Armenia defies Russia with army exercise with US, tensions with Baku rise at 11:56 AM Abroad American soldiers are starting a military exercise in Armenia today, to the anger of Russia. The threat of a new war with Azerbaijan is now increasing.

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An Armenian soldier near the border with Azerbaijan
NOS News
  • Iris de Graaf & Chiem Balduk

    Russia correspondent & Foreign editor, from Armenia

  • Iris de Graaf & Chiem Balduk

    Russia correspondent & Foreign editor, from Armenia

Dozens of American soldiers are starting a military exercise in Armenia today. They train for ten days for peace operations.

The exercise comes at a tense time: the relationship between Armenia and its ally Russia has cooled considerably in recent times. In addition, the relationship with arch enemy and neighboring country Azerbaijan is under high tension. Armenia has been accusing Azerbaijan of starving the ethnic Armenian population in Nagorno-Karabakh for nine months by blocking the enclave.

Moreover, according to Armenia, Azerbaijan is rapidly building up military forces on the border, possibly in preparation for a new attack to take control of the enclave. Three Armenian soldiers were killed in brief shelling last week. Armenians are also said to have died of hunger in Nagorno-Karabakh. Conversely, Azerbaijan accuses Armenia of shelling Azerbaijani positions.

The South Caucasus with Nagorno-Karabakh in the middle

Armenia and Azerbaijan fought a bloody war in the 1990s over the Armenian enclave of Nagorno-Karabakh, which is internationally recognized as part of Azerbaijan, but is governed and inhabited by Armenians. After a six-week war in 2020, Azerbaijan captured regions around Nagorno-Karabakh and a settlement for the enclave was reached under Russia’s leadership.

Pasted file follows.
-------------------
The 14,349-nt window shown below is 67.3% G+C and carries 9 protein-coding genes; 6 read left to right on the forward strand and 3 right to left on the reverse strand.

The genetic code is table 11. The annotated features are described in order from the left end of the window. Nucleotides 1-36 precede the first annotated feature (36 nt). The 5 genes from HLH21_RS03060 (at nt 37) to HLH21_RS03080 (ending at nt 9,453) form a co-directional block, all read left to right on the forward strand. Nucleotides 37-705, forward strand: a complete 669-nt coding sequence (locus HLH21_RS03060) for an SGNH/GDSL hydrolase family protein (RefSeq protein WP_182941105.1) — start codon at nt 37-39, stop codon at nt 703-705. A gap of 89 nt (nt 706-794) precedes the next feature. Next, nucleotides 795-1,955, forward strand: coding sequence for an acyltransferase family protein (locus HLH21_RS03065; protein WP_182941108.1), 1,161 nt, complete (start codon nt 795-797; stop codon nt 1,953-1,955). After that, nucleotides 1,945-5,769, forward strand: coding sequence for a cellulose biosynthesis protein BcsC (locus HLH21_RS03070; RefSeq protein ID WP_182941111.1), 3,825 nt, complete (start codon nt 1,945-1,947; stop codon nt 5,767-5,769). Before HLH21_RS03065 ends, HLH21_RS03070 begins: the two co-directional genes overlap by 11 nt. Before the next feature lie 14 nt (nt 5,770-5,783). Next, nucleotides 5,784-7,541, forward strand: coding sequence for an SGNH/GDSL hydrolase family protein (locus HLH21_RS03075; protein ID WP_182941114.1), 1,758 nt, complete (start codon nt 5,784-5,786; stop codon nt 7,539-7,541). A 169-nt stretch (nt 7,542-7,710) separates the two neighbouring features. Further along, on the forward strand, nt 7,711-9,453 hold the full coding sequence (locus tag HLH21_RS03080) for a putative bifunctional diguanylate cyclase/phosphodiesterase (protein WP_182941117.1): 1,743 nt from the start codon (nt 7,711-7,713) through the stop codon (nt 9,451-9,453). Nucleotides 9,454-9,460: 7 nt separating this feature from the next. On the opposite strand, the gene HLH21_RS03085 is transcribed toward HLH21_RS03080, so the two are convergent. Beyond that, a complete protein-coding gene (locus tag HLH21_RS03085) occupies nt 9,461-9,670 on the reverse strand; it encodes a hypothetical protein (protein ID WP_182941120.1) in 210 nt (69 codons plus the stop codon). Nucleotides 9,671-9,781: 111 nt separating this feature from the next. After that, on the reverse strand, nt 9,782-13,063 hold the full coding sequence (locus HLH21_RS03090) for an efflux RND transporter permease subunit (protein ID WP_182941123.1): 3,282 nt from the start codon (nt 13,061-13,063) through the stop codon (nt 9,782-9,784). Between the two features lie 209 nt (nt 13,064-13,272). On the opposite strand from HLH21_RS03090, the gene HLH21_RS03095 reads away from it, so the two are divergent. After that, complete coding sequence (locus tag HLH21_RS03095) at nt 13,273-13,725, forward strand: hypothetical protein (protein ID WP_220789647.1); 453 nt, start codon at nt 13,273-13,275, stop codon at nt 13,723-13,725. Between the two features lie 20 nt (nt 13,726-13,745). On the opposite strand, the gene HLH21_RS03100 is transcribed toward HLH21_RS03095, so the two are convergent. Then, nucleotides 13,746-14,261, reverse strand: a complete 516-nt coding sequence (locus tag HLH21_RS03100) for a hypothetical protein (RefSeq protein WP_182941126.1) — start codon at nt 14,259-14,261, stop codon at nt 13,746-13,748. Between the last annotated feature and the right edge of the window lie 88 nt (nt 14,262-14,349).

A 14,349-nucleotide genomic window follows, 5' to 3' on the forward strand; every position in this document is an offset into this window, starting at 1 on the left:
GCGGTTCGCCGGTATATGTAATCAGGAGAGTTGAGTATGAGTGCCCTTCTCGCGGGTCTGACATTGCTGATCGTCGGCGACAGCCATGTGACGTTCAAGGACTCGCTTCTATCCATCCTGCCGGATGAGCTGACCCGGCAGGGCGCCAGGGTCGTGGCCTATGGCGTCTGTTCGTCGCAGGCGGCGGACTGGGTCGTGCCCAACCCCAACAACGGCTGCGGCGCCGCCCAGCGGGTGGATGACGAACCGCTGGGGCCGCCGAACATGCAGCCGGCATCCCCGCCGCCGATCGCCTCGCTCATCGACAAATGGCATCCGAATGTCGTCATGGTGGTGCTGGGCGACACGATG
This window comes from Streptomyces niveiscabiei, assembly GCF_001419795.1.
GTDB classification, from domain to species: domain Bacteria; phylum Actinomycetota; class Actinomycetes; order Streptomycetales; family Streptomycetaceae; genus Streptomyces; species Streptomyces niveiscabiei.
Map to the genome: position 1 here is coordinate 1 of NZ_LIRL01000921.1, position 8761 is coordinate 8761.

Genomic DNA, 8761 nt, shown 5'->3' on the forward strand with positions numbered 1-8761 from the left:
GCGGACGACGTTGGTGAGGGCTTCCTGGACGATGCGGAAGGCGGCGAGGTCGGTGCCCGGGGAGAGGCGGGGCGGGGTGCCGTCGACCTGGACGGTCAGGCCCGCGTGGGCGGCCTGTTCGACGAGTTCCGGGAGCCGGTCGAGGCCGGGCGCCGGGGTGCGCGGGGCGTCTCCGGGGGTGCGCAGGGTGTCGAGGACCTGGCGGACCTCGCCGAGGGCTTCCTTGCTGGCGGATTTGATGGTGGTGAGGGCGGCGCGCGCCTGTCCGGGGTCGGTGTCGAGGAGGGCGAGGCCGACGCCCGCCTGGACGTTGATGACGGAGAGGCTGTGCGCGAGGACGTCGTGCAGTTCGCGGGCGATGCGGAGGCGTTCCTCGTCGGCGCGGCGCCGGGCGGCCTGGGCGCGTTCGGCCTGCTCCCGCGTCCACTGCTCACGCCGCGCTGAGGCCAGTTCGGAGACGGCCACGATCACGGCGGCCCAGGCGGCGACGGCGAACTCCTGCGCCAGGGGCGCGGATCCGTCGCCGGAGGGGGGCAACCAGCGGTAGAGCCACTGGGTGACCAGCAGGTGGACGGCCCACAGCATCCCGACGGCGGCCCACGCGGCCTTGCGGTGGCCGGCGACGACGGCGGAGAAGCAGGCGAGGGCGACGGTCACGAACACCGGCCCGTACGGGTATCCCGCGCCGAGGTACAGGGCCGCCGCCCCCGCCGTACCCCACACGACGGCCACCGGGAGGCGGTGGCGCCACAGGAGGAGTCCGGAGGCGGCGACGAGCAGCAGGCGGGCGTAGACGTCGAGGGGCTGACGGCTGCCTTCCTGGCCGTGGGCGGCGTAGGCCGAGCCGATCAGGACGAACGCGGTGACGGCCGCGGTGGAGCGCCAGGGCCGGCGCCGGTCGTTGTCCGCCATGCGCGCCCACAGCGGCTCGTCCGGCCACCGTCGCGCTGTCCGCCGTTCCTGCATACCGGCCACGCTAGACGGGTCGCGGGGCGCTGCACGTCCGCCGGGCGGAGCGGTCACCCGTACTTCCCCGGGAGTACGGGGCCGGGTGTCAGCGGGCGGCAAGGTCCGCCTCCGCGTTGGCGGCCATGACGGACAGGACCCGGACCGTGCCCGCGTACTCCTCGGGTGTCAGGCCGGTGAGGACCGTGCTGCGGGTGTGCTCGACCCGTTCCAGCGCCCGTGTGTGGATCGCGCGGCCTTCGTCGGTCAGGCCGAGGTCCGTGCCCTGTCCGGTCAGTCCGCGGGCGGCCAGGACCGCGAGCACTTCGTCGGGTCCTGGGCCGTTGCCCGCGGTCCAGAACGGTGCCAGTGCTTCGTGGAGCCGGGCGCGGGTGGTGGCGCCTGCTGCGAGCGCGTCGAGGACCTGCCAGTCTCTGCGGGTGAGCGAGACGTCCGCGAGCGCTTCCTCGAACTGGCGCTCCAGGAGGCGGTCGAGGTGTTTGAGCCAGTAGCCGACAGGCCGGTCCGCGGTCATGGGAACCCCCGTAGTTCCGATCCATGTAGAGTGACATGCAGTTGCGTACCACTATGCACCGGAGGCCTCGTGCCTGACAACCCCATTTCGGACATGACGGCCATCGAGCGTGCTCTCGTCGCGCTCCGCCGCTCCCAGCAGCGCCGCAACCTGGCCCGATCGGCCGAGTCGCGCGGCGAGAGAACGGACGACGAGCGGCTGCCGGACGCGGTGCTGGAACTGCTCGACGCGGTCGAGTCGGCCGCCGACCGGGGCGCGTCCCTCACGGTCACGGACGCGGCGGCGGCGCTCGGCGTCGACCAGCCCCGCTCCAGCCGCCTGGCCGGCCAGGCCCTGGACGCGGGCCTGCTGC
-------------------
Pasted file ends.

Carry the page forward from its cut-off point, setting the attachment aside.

From now on, Russian peacekeepers would guard the border as well as the only road connecting Armenia with Nagorno-Karabakh: the Lachin corridor. This should ensure that the Armenians do not lack anything.

Azerbaijan has been blocking that road for nine months, according to authorities in the Azerbaijani capital Baku because Armenians are allegedly smuggling weapons in. The result: a humanitarian crisis. The 120,000 inhabitants are cut off from the outside world and deprived of food and medicine. Baku wants to supply the enclave via a different, self-controlled route.

Armenian and Karabakh authorities seemed to agree to this out of desperation this weekend, on the condition that the Lachin corridor is also opened. An agreement was reached this weekend, but so far no transport has reached the enclave. The fear in the Armenian capital Yerevan is that Azerbaijan will de facto gain control of the enclave.

Russia is falling short

Armenia feels cheated by Russia, says Richard Giragosian, director of the think tank Regional Studies Center in Yerevan. “After the failed invasion of Ukraine, it is clear to Armenia that the great Russian ‘power’ is a myth.” As an ally, Russia is failing to protect the Armenian population: Russian peacekeepers have been thinned out since the war in Ukraine and the focus in Moscow is not on the fragile situation in the Caucasus. And so Armenia is looking for new allies.